“One thing that Silent Night does quite beautifully because of the music is simply ask the audience, ‘Why? Why do we do this again? Why do we continue to go to war? Is there something we can do to stop this?’” says librettist Mark Campbell. The opera features more than half a dozen major roles with verse in five languages. “My job is to find a way into a certain story and make it musical for the composer,” explains Campbell. “I give them words they can shape music around.”

Arizona Opera wraps up its season with a vibrant, energetic cast in The Marriage of Figaro (Apr. 5-7 Symphony Hall/Apr. 13-14 Tucson Music Hall) by Wolfgang Amadeus Mozart and Lorenzo da Ponte. Directed by Tara Faircloth and starring sopranos Jeanine de Bique and Cadie Jordan as Susanna, it’s “going to be a theatrically vibrant production that the audience is really going to adore,” says conductor Dean Williamson, who explains that Mozart’s brisk tempos follow Italian language patterns. “Basically it’s a play set to music, and it should feel like it’s moving at the natural conversational speed.”

“From the moment the overture begins until the end of the Act II finale it never stops,” continues Williamson. “You start to learn and love and care for all of the characters onstage.”


The Marriage of Figaro

He adds, “The brilliance of the overture is it sums up the whole opera; you feel the scurrying of the strings -- all of the little machinations and everybody going behind everybody else’s back. It sets it up beautifully.”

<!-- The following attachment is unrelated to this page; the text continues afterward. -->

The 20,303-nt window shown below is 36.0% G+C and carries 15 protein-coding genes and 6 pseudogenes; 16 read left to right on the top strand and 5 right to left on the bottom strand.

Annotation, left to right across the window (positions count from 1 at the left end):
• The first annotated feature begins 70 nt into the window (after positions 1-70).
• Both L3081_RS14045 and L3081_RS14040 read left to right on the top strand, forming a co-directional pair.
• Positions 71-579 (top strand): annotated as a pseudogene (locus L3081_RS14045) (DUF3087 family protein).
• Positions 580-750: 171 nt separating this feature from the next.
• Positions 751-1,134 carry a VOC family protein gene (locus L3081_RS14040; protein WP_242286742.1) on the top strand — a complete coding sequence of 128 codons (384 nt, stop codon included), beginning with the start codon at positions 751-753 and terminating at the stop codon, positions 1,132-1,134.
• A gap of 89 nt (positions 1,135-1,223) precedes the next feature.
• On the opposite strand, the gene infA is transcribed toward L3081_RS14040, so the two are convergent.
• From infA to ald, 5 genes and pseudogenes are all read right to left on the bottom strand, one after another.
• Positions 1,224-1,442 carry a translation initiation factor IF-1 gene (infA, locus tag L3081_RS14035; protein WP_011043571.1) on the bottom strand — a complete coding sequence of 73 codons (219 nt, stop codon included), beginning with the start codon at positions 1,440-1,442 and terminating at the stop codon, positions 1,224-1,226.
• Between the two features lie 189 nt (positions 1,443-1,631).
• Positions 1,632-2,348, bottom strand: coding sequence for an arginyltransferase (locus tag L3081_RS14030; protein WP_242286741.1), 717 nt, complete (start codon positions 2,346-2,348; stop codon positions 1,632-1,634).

McDougall RED performances last about 90 minutes, while Main Stage productions run for 2½-3 hours. All Arizona Opera Main Stage and McDougall RED productions feature English supertitles projected above the stage.

In late April Arizona Opera plans an experimental production of Così fan tutte with piano, giving the Studio Artists an opportunity to learn new roles, build their resumes and gain practical experience. They’ll also perform throughout the season in La Traviata, Silent Night, Charlie Parker’s Yardbird and The Marriage of Figaro. “They’re exceptional talents,” says Cano enthusiastically.

Education and outreach events include a mini Magic Flute touring to 50,000-60,000 schoolchildren across Arizona along with five student nights, cultural festivals like OperaCon RED and a recital of WWI-era songs, and Arizona Opera’s book club. “We’re using opera as the springboard for a community engagement celebration,” explains Borths.

“Everything we do is for the communities we serve across Arizona,” adds Specter, “so of course we want to get it right.”